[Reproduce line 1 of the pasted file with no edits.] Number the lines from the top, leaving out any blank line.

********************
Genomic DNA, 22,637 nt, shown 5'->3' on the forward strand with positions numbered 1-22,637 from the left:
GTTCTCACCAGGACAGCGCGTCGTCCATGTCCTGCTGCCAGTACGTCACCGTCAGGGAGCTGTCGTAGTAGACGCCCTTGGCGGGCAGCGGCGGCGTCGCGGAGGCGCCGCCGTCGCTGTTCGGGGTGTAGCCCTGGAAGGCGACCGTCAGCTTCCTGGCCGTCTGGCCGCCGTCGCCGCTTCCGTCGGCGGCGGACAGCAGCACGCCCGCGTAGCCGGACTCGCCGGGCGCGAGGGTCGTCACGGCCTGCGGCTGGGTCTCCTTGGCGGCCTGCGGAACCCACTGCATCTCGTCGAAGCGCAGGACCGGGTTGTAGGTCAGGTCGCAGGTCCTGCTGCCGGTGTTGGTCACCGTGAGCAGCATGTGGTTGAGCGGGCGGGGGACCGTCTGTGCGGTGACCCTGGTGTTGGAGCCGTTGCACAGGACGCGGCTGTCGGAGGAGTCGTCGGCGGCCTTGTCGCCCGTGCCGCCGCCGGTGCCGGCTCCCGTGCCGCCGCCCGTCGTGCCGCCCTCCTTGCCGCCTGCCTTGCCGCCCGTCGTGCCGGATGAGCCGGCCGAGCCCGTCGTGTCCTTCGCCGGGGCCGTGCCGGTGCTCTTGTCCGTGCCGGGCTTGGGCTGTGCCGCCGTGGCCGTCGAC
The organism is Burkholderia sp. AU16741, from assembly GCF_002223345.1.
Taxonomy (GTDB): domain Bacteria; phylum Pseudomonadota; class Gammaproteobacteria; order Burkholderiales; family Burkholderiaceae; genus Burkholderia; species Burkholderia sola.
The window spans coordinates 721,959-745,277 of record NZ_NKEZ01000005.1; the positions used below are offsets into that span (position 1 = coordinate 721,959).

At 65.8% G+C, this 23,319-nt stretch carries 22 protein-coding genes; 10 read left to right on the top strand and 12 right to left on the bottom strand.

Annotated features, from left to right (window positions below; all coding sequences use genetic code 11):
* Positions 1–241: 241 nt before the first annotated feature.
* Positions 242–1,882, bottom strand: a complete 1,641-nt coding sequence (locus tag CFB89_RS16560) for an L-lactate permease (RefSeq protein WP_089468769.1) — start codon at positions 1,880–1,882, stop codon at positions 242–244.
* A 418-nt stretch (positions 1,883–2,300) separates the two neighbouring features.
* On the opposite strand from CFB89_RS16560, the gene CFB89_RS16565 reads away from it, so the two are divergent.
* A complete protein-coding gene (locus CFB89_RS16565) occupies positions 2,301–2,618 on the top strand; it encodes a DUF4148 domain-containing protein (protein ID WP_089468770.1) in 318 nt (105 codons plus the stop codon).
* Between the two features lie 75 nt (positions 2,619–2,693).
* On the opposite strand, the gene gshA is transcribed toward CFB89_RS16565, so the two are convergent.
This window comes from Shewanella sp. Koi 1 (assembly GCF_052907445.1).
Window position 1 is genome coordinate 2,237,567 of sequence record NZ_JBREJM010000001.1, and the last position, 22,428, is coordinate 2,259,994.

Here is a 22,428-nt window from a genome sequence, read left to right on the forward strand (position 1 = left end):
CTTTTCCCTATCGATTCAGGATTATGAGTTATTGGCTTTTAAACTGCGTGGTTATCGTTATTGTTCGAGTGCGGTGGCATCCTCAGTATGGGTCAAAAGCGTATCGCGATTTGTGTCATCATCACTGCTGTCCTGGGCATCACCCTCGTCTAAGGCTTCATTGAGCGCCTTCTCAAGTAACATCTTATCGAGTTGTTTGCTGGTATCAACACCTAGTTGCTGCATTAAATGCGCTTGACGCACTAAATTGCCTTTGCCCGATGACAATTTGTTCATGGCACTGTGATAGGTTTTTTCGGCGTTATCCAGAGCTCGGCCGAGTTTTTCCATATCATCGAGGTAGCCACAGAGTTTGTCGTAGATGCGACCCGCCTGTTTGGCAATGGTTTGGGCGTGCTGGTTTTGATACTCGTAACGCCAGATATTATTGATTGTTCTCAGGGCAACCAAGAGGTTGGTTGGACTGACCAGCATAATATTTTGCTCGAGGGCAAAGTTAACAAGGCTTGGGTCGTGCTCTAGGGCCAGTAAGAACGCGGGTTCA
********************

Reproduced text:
Genomic DNA, 22,637 nt, shown 5'->3' on the forward strand with positions numbered 1-22,637 from the left: